Monday, February 15, 2010

Prison makes beautiful CINEMA!

I just finished watching a movie you most probably haven’t heard of yet. It’s a French movie called ‘Un Prophète’ (A Prophet) and is nominated for Best Foreign Language at Oscars this year. The movie is about a guy in prison who rises from nobody to somebody by the time he completes his sentence. Needless to say, the movie is great or else I wouldn’t have dedicated a blog to its sake.

But the real reason behind my blogging here is the “prison” part of cinema and the question that why does it fascinates us so much. I mean to say, I seem to get a touch when I’m watching a jail-related movie be it ‘An Innocent Management’, ‘Lock Up’, ‘The Baader Meinhof Complex’, ‘Hunger’, ‘Papillon’, ‘American History X’, ‘The Counterfeiters’, ‘Dead Man Walking’ or ‘The Green Mile’.

In fact, my all-time favorite movie, “The Shawshank Redemption” is about prison-life, in and out. “Midnight Express” is one such movie that comes close to the very best of all. In Hindi movies, I found "3 Deewarein" (3 Walls)to be a perfect execution of a brilliant story that entangles three different personalities.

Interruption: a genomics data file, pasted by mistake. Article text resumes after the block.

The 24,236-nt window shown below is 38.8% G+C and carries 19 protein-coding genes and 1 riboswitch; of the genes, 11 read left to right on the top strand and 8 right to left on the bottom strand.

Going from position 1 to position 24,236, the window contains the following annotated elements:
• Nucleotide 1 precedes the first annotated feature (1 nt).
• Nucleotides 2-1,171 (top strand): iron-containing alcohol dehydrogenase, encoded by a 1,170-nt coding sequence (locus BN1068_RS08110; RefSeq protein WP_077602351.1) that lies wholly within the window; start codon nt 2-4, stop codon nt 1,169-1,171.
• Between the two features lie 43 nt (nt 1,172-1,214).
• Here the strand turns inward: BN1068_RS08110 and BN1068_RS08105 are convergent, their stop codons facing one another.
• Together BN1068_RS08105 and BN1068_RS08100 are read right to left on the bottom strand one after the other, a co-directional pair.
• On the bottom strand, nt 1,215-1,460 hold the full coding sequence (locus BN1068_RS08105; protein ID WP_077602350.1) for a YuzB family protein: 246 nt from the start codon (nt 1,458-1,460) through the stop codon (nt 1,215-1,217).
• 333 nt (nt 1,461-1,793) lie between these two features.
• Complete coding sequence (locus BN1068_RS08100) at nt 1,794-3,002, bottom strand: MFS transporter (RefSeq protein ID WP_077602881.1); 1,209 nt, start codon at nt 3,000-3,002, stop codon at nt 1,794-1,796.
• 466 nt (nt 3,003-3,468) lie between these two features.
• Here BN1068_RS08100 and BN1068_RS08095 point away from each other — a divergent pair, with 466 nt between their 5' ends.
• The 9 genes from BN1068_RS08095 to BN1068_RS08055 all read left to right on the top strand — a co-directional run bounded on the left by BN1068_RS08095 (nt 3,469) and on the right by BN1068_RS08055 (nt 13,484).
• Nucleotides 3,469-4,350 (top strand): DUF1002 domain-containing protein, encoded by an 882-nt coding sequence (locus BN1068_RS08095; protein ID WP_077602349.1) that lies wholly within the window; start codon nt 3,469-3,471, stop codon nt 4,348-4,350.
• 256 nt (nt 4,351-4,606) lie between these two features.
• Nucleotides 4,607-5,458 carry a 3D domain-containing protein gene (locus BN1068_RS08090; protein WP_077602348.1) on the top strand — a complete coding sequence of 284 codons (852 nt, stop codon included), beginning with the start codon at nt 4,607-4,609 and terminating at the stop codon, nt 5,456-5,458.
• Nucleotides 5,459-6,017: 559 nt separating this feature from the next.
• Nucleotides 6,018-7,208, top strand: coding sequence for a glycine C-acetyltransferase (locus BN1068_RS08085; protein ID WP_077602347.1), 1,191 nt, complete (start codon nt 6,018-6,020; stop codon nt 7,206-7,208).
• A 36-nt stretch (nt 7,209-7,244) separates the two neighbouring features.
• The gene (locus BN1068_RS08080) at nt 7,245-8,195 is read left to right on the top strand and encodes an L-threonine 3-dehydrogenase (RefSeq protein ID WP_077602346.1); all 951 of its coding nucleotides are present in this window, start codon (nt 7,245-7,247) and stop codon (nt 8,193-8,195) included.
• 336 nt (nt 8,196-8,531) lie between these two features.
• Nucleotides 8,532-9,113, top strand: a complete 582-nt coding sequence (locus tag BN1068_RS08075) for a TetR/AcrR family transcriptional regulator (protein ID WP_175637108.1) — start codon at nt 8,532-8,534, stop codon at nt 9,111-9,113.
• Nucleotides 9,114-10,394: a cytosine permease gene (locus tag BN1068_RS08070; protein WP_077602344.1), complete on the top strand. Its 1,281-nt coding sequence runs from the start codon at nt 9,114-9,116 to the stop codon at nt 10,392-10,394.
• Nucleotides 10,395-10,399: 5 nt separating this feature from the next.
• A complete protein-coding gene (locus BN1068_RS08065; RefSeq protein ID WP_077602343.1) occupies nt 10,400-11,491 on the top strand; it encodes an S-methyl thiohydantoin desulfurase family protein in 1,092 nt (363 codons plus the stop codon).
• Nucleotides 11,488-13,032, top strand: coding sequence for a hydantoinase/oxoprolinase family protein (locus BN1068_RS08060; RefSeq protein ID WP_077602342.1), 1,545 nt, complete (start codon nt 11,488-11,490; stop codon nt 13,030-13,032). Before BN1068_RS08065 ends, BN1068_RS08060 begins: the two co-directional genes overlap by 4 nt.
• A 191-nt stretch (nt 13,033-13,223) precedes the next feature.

I believe the attraction to this kind of movies arises from the fact that we relate to the characters on the screen. We understand why they feel the angst of screeching their nails on the slammer wall. Somewhere in us, we see the rationality of not being there in a prison but at the same time also understand the volatility of reaching there if we get caught on the wrong side of law. After all, everyone wants to be free but when you are locked up, all you have is free time.

Prisons are wonderful. Wonderful, in a sense, it is just like our life. All we have to do is get accustomed to it. Just like in our life. We get accustomed to our mother’s love; get accustomed to schooling and education, followed by jobs we love or hate and then to societal obligations. All this happens exactly the same way in a prison too. The guy who gets used to it survives.

There are not a lot of directors out there who can handle the intricacies that comes with making a movie on cell life. Its very difficult to capture the essence of a prisoner in captivity where his body is interned but his mind is free to wander like Javier Bardem’s character does in “Before Night Falls” or to show the humor of escaping like in “Stalag 17”.

Coming back to ‘Un Prophète’, I want it to beat the German masterpiece ‘The White Ribbon’ which is the overwhelming favorite at the Oscars that will be announced on March 7, 2010.

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